An Australian volunteer who was doing whatever volunteers do in PNG.
I was there for 2 years until Dec 2005 .. I hope I made the most of it.

Monday, August 29, 2005


While in Goroka (up and back without issue in the end) found this rhyming verse in the P.J. McCarthy Museum.

A pub surrounded by a small stretch of land,
A couple of houses built on the sand,
Recruiters and miners who in rather tough tunes
Converse with their lazy, black ignorant coons.
Noisy, great air planes, some boats near the shore,
And two brilliant blonde beauties at the Carpenter's store.
In one single street you walk up and down
And find the D.O. at the end of the town.
The people, like elsewhere, have their joy and their pain,
yet the dust of Rabaul is replaced by the rain:
The store of B.P.s has its own private pier
And two bob and sixpence is a bottle of beer.
Between gins and whiskies odd stories are told,
Your hair may be silver, but your dreams are of gold.
Behind the hotel there are no golf-links,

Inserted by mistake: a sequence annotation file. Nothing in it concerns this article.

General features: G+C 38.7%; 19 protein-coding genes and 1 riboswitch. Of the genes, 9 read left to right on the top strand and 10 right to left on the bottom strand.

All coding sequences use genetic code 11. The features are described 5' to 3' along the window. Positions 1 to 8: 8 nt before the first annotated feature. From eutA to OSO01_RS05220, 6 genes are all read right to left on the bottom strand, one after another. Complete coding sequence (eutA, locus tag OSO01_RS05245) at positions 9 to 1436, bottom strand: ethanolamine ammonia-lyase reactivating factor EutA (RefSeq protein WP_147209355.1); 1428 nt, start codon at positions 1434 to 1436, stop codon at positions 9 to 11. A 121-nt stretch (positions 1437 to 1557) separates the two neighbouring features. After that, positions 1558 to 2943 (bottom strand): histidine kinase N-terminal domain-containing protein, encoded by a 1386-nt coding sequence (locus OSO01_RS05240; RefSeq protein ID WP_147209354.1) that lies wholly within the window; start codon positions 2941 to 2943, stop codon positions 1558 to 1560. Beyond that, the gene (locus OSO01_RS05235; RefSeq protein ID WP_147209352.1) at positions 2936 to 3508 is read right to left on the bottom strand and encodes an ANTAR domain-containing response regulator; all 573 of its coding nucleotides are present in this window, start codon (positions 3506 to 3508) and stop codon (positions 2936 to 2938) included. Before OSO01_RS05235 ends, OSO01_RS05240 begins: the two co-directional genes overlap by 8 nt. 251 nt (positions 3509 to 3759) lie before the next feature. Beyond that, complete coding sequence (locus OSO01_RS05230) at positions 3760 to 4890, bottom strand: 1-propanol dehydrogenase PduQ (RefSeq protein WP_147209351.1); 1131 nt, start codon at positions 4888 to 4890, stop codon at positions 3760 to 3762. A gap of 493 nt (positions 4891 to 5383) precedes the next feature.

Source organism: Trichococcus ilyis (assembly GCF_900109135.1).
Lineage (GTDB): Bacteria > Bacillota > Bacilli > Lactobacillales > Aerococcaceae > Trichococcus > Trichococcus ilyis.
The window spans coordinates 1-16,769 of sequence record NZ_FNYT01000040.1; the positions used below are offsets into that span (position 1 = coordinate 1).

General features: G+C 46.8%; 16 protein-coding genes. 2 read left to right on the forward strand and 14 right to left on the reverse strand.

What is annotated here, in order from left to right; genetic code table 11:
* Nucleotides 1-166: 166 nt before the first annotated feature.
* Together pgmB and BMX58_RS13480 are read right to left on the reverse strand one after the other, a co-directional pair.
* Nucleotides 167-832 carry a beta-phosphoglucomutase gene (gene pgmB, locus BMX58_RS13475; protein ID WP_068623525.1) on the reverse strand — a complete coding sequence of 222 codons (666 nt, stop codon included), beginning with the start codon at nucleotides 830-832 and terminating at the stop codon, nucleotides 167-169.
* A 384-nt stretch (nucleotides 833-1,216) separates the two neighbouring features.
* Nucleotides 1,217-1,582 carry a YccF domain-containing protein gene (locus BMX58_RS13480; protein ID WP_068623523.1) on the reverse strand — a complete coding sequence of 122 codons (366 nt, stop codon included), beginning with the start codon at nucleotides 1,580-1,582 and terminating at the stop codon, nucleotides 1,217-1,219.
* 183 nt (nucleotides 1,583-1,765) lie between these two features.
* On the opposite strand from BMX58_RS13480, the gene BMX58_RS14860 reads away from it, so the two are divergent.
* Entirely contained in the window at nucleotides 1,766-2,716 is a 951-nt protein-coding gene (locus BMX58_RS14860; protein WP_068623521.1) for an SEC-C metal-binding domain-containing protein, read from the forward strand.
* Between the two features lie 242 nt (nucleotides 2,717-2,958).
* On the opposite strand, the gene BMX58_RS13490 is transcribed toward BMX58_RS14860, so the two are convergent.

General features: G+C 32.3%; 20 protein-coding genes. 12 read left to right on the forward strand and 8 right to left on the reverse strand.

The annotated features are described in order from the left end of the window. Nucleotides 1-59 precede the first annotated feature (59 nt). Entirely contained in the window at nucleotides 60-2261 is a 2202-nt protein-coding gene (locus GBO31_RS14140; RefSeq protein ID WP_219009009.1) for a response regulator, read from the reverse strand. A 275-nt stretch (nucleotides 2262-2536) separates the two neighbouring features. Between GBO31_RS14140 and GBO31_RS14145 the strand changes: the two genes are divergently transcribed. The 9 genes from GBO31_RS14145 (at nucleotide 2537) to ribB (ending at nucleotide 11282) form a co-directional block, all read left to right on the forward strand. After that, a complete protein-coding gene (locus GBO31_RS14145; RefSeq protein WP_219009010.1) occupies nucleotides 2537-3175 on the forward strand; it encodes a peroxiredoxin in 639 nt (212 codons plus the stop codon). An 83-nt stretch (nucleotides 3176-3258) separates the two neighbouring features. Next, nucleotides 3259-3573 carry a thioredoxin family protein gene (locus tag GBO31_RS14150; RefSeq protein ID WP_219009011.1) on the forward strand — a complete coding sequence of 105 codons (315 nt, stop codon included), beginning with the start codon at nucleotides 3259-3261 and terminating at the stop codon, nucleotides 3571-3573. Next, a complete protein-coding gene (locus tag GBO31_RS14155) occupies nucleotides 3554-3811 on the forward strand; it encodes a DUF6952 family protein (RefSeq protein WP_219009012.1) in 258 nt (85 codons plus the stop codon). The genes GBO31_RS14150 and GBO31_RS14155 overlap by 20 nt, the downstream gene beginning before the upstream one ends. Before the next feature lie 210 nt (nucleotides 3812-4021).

Just a room for the folks who had too many drinks.
At night, noon and morning you're shouting a beer,
O Mexican poet, what doeth thou here?

Pablo Laslo 1933.

Not politically correct, in fact far from it (guess it was the age), but it was published in the Rabaul Times - which I am sure wouldn't have been particularly hard in those days. It piqued my interest because of the location and the author's name. Laslo was a visiting Mexican/Hungarian traveller who just so happens to go by the same name to another Hungarian traveller who was recently passing through these parts. I do know Laslo is fairly common Hungarian name, but I like the connection anyway.